We hope that by highlighting conservation projects large and small, from no-tech to high-tech, on the O’Reilly Animals website will not only raise awareness of what is already being done; perhaps it will also inspire smart, tech-savvy people like you to come up with new ways to save and protect the world’s wild animals. For us, that’s work that really matters.

Comments: 16

  1. I appreciate this history and the animals do make the books stand out and identify them as O’Reily books. The one bone I have to pick is that Python for Data Analysis is about a python module called Pandas and yet disappointingly and incomprehensibly there is not a panda on the cover. This seemed like an obvious pairing.

  2. Here’s a bit more on how covers are chosen, from O’Reilly’s guide for new authors:


  3. OSCON rocks if you are a fellow open source nerd or lover of free software. O’Reilly rocks for producing simply awesome tech biblio for nearly as long as Bill Gates has been wearing big boy pants. I owned and nearly memorized those first stapled Nutshell editions mentioned in this article. If you are old enough to have owned them, too, then you probably also have held a few 8″ floppies in your hands. If you think that’s something nasty, well, you are right, it was, but not the way you think. Cheers to these technical writing pioneers.

  4. http://oreilly.com/animals.html should be linked here, and updated (or maybe it should an open version made).

    • We just assembled an updated database of all of our animals, so we hope to set up a new page that will automatically get updated as we create new covers. Stay tuned!

  5. “and incomprehensibly there is not a panda on the cover. This seemed like an obvious pairing.”

    They should have used a picture of a python swallowing a panda.

    • We’ve been saving the panda for some new, extremely significant technology that has some resonance with panda-ness. I can’t even count how many authors have requested a panda on their book over the past 20 years. (FWIW, We never show the animals devouring one another.)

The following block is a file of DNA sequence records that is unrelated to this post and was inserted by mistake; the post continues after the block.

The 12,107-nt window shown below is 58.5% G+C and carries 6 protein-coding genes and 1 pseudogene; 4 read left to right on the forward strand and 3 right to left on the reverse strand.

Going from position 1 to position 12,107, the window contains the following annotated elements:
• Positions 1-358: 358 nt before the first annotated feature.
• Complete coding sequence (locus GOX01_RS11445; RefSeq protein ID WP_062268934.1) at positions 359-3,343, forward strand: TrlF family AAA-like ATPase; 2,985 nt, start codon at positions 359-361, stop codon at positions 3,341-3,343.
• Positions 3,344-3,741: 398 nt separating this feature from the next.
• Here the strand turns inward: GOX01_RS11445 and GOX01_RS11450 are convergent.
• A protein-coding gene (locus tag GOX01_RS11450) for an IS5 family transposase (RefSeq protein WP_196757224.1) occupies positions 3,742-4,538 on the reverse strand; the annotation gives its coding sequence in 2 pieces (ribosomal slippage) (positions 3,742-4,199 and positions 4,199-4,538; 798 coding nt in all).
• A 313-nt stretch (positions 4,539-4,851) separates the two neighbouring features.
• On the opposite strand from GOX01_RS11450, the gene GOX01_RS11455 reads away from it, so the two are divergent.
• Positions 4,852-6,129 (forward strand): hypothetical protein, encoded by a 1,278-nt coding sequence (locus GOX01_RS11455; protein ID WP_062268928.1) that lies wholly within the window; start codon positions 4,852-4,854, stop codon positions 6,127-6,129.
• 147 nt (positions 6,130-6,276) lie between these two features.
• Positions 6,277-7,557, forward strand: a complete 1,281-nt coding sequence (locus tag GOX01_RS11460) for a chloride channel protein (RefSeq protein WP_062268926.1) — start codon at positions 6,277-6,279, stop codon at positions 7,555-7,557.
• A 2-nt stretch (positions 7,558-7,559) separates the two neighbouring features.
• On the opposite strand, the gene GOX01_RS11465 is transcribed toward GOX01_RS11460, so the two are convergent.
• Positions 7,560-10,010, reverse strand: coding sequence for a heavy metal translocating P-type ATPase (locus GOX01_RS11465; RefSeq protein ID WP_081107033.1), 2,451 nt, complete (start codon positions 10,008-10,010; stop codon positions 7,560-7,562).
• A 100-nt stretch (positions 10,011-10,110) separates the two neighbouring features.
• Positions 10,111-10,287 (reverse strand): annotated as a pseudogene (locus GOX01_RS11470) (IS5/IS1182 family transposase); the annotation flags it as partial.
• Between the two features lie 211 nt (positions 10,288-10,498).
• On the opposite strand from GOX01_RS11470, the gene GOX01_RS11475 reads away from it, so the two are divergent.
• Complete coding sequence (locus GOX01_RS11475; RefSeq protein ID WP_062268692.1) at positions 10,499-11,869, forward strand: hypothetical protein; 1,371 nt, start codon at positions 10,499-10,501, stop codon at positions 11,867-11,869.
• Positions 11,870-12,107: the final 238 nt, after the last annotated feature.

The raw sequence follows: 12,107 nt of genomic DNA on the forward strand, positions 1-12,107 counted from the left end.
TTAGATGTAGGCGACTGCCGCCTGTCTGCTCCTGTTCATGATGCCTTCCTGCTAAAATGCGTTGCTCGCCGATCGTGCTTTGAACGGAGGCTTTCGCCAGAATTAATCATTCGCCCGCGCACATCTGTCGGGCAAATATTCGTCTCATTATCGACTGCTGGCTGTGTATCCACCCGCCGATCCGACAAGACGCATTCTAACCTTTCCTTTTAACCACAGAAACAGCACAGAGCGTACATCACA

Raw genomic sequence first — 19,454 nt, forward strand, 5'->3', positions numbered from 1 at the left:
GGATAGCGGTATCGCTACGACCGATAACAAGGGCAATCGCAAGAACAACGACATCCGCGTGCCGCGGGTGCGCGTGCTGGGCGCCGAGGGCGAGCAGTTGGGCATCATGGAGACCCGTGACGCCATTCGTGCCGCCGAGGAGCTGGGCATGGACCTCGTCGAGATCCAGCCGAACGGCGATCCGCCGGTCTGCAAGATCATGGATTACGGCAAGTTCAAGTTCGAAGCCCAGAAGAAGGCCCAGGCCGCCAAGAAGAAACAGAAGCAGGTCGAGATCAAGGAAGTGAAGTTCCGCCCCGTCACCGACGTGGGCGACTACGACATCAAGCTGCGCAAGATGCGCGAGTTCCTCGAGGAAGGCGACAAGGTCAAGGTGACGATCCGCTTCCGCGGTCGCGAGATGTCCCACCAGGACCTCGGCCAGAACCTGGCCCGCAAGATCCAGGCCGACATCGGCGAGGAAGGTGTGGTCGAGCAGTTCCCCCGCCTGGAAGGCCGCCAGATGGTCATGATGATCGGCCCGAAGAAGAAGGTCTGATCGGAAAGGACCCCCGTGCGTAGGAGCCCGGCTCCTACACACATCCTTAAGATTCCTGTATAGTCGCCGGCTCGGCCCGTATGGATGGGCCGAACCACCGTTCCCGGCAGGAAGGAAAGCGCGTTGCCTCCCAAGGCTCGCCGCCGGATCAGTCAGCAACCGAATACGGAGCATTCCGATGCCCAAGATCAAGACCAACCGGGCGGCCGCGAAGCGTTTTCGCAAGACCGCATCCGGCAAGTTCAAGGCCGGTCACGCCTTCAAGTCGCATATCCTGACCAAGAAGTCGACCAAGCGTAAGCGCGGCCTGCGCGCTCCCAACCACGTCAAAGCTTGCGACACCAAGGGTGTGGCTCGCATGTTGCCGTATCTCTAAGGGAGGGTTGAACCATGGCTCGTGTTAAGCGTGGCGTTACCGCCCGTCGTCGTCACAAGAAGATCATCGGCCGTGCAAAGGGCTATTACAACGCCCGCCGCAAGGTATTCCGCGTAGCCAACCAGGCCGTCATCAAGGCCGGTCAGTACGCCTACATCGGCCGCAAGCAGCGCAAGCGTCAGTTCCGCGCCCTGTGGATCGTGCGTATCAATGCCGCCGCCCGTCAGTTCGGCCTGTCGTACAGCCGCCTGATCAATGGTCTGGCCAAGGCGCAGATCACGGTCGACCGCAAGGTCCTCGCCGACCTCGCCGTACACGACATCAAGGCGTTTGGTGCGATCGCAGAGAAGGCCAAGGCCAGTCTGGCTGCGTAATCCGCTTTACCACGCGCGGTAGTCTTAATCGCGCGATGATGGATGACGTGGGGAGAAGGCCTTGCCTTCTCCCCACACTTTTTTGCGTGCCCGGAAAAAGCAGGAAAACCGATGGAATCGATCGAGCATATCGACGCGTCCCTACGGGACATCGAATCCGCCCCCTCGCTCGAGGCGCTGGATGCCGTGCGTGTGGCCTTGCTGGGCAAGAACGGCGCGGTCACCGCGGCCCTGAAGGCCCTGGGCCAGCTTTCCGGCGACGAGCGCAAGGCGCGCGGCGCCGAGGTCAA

6. But how do you generate the wood cuts? Do you hire an artist like the ones who do the WSJ hedcuts? Or do you have some software?

    • We mostly use original 19th century engravings, but we do have an illustrator who does engraving-style scratchboard illustrations for us. It takes her 8-10 hours per illustration, unless the animal has a lot of details, such as a tiger (stripes that are made up of many strands of hair). I am constantly amazed at what she is able to produce for us.

  7. Penelope McFadin

    My first O”Reilly book was the Bass book, or _Learning the Bash Shell_. I also have the Grasshopper (DNS and BIND) and the Bat (Sendmail). Brings back a lot of memories. 🙂

  8. en efecto, las portadas de sus libros me han llamado mucho la atención, (“Jquery Cookbook” y “Programming Windows Presentation Foundation”, espero tengan mayor presencia sus libros en México, y claro esta que me gustan sus portadas

  9. “What is your animal?” is the first thing that everyone asks me when I tell them I write for O’Reilly.

  10. The animals were always interesting and fun. I liked the way the artist made them look like old-style wood engravings. They certainly set the books apart from the crowd. Great job. Fun memories.

  11. Is there a way to “mimic” this particular engraving style in Photoshop? For personal use only, of course.
    I’d prefer my personal Python notes to have a picture of the “Monty Python” comedians.

    I’d also like Taylor Swift on the cover of my Swift notes, but that’s another story.

    • All of our animals are either from original 19th c. engravings or contemporary scratchboard illustrations. It’s not easy to create the same effect in Photoshop without some special filters, which you may be able find by doing a Google search. And someone may have come up with a way to do it just using Photoshop filters — the Poster Edges filter might be something to play with. Let us know if you figure it out!